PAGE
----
KW: Remember, it used to be that, in the US anyway, people expected to spend about 25 percent of their income on food, and 25 percent on housing, and 50 percent for everything else, and now it's more like about 50 percent for housing and maybe 10 percent on food.
RF: You know, oil has now hit peak. This is not going to last. We've been talking about global warming since the early '80s and sustainability for longer than that. And we haven't just been talking about it. That's what I like about permaculture - permaculture has actually been doing it, and it has grown rapidly, and mainly through training, empowering people through education. That has been at the heart of permaculture's success, training people to be trainers. I don't know how many hundreds of thousands of trained permaculturists there are around the planet. It's being practiced in 80, maybe, even over 100 different countries around the world.
KW: Could you just give me a quick definition of permaculture?
RF: Well, the word itself means permanent culture, and it's really a holistic or interdisciplinary or metadisciplinary approach to how we sustain our environment. It looks at how human beings can provide their needs while treading lightly on the earth, how we can do it by still respecting the life around us and the life-supporting systems on this planet, and, as such, it's got to embrace all aspects of our society and how we meet our needs. Food, of course, is a primary need. You don't live long without food, and then when we look at the history of food production, we find that traditionally, agriculture has been one of the most destructive enterprises. It has desertified [and] salinated more land, destroyed more forests, and polluted more landscapes than any other human enterprise. There are estimates that 70 percent of CO2 emissions into the atmosphere are actually caused through food production, because it's not just the farmer growing the food, it's all the inputs into that. It's all those big corporations. It's all the energy used for making these soluble fertilizers that are killing the soil microflora and breaking down the structure of carbon in the soil. Allen Young's book, "Priority One," says that if we increased the organic matter in soil by 1.6 percent in all our cropping lands, we would sequester all the excess CO2 in the atmosphere.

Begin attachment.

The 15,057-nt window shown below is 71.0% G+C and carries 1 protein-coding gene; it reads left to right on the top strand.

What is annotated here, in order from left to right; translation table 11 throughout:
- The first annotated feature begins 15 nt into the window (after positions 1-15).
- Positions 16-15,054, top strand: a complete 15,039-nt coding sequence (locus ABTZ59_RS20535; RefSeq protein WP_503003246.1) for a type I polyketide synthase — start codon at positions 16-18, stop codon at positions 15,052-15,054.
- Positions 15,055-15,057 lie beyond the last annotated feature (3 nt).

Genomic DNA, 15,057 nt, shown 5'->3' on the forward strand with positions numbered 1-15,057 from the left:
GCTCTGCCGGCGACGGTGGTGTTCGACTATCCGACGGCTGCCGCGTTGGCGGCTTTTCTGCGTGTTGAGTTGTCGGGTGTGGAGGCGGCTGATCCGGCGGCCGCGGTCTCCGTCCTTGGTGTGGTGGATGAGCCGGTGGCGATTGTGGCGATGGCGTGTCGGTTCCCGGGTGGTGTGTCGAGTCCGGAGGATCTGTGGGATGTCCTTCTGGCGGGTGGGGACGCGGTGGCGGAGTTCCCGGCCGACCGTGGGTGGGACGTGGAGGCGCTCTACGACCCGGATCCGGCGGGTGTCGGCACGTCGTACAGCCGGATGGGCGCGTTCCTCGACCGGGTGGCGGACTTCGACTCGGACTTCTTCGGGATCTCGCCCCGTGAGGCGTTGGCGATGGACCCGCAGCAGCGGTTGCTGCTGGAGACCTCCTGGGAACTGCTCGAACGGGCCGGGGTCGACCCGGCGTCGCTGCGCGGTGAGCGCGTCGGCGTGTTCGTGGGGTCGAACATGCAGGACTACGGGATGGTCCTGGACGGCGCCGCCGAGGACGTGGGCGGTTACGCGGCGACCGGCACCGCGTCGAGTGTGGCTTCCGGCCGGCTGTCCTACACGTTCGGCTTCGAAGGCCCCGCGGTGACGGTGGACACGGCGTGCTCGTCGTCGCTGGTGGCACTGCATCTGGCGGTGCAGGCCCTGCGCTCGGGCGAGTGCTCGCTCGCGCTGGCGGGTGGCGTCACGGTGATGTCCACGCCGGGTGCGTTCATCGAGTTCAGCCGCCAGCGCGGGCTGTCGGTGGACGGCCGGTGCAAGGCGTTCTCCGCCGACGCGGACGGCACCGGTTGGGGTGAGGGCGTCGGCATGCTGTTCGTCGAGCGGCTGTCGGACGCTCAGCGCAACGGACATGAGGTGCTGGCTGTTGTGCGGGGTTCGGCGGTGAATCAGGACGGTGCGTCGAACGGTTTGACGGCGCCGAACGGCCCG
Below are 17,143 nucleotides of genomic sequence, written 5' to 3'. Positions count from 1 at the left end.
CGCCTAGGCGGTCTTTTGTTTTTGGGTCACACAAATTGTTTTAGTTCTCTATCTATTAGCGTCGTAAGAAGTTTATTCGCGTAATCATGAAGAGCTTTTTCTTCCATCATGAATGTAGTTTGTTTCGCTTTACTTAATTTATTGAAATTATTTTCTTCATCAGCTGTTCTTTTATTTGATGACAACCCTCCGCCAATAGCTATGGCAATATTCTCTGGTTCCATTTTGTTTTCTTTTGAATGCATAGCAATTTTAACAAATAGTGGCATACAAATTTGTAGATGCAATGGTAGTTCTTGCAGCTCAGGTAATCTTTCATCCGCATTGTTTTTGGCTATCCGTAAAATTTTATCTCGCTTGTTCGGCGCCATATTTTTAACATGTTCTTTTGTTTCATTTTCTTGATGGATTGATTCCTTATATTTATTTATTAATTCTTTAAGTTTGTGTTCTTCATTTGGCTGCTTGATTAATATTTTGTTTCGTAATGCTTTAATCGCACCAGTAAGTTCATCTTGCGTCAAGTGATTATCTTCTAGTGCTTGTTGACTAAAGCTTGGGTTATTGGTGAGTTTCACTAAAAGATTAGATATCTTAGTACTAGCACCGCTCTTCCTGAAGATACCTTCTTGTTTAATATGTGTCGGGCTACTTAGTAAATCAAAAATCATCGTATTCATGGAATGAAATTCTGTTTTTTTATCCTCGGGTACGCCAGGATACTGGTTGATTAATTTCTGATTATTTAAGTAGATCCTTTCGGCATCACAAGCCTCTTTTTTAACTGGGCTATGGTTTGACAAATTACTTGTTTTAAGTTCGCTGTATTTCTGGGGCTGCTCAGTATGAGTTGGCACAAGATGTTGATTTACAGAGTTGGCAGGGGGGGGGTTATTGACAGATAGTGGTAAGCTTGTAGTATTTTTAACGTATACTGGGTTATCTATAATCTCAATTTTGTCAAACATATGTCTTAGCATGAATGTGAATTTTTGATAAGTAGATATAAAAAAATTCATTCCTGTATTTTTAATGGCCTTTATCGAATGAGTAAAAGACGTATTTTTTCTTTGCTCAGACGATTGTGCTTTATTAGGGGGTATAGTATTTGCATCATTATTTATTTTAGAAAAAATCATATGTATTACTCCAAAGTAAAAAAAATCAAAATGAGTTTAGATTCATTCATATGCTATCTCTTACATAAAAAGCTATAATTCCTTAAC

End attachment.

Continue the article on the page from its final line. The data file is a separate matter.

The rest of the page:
KW: We've been hearing a lot about global warming, the drying of Australia and losing the irrigation water from the major river system in the country - the Murray-Darling. Who's going to feed Australia in the future? How will you put bread on the table?
RF: In most bioregions, it actually takes very little land to produce grain to feed people. Probably 90 percent of the grain that's grown in Australia is for international trade. And it's only a small amount that we actually need locally, so if those precious resources are put into providing our need - if we focus on import replacement instead of international marketing - you know, exporting rice to Thailand and importing rice back ...
KW: Economic theory calls that comparative advantage. It's actually kind of nuts isn't it?
RF: Yes it is. Trucking coals to Newcastle and back again, just to generate a profit. We have to stop and look at self-reliance on the national as well as the local level. It's got to work all the way through, and there's just got to be a huge contraction. There's got to be very large areas that are allowed to go back to some kind of very, very hardy vegetation, and some of these areas that have been growing annual grains will be much better off going into, say, bush-food production. Acacia tree, what we call wattle, produces high yields of a good quality grain that can be used for bread. It can be roasted as a coffee substitute. It is things like this that can cope with that low rainfall. We also won't need all that fossil fuel for plowing, and harvesters and so on. We've just got to design different types of harvesting systems to harvest the seeds of things like this.
KW: Are those ideas coming up, bubbling up to the top of government at this time?
RF: Not yet. But I think things like this are going to trigger that shift to where we start to look at native crops and things that can cope with no irrigation and look very carefully at what irrigation we do use and how we use the resources that we do have. There's going to be a shift on all levels of society.
KW: There just is. There's no way around it.
RF: Yes. Exactly.
KW: I want to ask you one more question, but I think ...
(A man walks up to us here)
Man: We've got a calf in the garden. Anyway, answer the question, and then....
RF: In the garden? In the actual vegetable garden?
RF: Oh, okay.